John Stacks, of Damascus, president and CEO of HomeBank of Arkansas, said Friday the recent federal indictment brought against him contains charges that are "without merit."
Stacks, who also owns Mountain Pure Water, was indicted Dec. 4 on 11 counts of money laundering and fraud relating to a small business disaster loan he obtained in 2009, according to an indictment filed by the Eastern District of Arkansas U.S. Attorney’s office.
Stacks said Friday of the allegations he unfairly profited from a Small Business Administration loan he received after claiming a tornado destroyed his water bottling equipment, that "nothing could be further from the truth."
In the indictment, U.S. attorneys charge Stacks obtained the $703,300 loan under false pretenses with the claim he had more than $500,000 worth of Mountain Pure Water equipment stored at his farm in Damascus when a tornado touched down in the area in May 2008.
Three counts of wire fraud and three counts of money laundering stem from three transfers of money from the SBA in Kansas City, Missouri, to Stacks’ General Account at his Greenbrier bank branch, according to attorneys. One count of submitting a false claim to the SBA and four counts of making a false statement are related to a loan agreement and other documents submitted to the SBA to secure the loan, according to the indictment.
In a prepared statement Friday, Stacks said,
"I’m writing today because neither I nor my employees have done anything wrong. We have complied with instructions and requests of FEMA and the SBA at every turn, and we have a great amount of paperwork documenting our efforts to resolve this matter … The Indictment filed this week is very vague, and to be perfectly honest, we’re not exactly sure what it is alleging. If it’s attempting to claim that I unfairly profited from the tornado, nothing could be further from the truth. I am a principal owner of a financial institution, and I know that bankers are under tremendous scrutiny, and bankers who also own other businesses even more so. All of my payments on this loan have been made on time, and after an IRS special audit following the raid last year, it was acknowledged in writing that my tax returns are complete and correct."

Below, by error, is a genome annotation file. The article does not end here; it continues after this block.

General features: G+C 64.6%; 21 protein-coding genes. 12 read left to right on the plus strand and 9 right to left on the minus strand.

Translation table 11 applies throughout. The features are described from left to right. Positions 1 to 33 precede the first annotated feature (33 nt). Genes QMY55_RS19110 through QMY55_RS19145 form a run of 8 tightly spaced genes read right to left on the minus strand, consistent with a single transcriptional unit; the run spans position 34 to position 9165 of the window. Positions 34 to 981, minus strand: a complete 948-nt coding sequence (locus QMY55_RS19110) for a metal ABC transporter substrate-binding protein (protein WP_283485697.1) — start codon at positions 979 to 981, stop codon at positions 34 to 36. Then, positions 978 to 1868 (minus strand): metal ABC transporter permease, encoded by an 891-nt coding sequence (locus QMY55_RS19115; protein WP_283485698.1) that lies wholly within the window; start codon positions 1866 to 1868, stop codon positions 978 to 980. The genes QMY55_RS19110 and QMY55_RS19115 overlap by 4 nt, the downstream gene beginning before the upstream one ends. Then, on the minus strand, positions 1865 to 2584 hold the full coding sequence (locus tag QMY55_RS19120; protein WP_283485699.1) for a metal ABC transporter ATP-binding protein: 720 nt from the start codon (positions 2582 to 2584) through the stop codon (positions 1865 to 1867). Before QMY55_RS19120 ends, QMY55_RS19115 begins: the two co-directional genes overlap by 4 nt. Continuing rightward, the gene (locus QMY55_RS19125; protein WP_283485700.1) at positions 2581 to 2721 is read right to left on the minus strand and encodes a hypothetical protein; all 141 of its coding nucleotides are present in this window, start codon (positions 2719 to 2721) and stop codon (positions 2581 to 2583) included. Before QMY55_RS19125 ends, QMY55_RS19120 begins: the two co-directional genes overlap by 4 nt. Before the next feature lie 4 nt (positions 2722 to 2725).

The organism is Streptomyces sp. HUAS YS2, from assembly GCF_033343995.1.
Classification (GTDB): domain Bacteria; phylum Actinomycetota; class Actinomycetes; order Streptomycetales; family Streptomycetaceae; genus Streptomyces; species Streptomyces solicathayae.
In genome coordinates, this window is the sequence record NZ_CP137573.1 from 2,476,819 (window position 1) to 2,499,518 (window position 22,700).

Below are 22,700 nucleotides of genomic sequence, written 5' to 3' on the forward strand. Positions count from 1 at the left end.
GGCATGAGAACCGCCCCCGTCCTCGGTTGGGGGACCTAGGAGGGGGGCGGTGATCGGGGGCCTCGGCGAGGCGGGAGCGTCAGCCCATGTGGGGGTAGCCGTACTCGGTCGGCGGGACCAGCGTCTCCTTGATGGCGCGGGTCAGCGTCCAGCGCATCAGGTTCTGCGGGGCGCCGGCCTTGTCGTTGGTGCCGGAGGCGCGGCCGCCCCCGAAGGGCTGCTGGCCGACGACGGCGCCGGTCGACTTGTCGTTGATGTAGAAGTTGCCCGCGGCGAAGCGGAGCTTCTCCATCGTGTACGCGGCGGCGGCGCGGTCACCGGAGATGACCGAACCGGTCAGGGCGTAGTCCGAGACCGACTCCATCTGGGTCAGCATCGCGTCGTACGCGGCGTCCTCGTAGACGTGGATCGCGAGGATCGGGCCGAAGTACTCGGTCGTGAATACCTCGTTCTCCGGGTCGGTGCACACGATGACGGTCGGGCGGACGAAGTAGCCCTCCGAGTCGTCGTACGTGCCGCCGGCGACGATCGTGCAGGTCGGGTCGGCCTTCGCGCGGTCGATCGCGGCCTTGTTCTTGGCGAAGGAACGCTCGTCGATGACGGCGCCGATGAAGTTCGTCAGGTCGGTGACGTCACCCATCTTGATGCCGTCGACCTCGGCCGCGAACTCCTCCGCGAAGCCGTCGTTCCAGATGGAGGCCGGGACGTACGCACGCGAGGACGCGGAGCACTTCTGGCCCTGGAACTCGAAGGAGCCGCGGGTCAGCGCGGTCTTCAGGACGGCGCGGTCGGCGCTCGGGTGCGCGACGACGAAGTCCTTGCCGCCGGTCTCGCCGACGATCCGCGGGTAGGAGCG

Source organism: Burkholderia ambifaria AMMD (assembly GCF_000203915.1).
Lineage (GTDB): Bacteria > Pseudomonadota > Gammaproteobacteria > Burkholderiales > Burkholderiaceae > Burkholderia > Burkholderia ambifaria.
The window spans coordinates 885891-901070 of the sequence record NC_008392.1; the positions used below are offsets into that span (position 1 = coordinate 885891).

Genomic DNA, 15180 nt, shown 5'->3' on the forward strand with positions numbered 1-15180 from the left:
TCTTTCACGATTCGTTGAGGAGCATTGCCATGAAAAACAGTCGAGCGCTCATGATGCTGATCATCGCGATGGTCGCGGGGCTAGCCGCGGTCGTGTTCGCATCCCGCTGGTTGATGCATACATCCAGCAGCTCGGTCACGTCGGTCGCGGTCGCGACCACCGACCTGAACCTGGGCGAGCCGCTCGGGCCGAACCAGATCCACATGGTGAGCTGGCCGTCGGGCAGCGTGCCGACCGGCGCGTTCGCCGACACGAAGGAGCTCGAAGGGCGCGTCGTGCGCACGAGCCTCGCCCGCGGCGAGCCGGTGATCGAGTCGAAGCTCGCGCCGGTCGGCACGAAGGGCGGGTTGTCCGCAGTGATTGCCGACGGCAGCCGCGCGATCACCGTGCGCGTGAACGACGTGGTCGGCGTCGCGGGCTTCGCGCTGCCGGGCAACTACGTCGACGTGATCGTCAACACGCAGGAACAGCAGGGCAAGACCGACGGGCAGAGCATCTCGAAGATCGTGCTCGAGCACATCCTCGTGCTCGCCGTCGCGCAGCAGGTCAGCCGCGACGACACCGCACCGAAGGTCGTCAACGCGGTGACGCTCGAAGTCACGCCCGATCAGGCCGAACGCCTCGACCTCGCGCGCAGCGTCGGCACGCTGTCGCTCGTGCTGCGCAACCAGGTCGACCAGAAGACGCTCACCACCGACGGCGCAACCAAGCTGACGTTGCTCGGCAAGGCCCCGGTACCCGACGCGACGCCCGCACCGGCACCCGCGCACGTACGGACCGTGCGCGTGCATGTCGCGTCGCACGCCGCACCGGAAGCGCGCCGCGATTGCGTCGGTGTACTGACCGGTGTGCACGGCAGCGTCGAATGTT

Stacks’ Little Rock water bottling facility was investigated, he said, using undue force.
After records were seized from the facility Stacks appeared in an online video documentary called "Rampant Injustice" that contains a re-enactment sequence that shows actors portraying agents of the Justice Department and Criminal Investigation Division of the IRS sliding into the facility’s parking lot and using military tactics to secure the building.
According to the video introduction, ‘Rampant Injustice exposes the increasing para-military tactics used by the Obama Administration’ and the other agencies mentioned.
Duncan Outdoors of Conway is also featured in the video.
Owner Gary Duncan said in a previous interview with the Log Cabin Democrat that a group of IRS agents "stormed" his business in 2012, and with similar tactics, according to the online video.
Stacks said Friday his offices are open, and he is "committed to transparent operations."
HomeBank of Arkansas has branch locations in Greenbrier and Damascus, as well as other parts of the state.
If convicted, Stacks faces maximum penalties of up to 20 years for wire fraud, up to 10 years for money laundering, up to 5 years for false claim; and up to five years imprisonment for false statements.
(Staff writer Courtney Spradlin can be reached by email at email@example.com or by phone at 505-1236, or on Twitter @Courtneyism. To comment on this and other stories in the Log Cabin, log on to www.thecabin.net. Send us your news at www.thecabin.net/submit)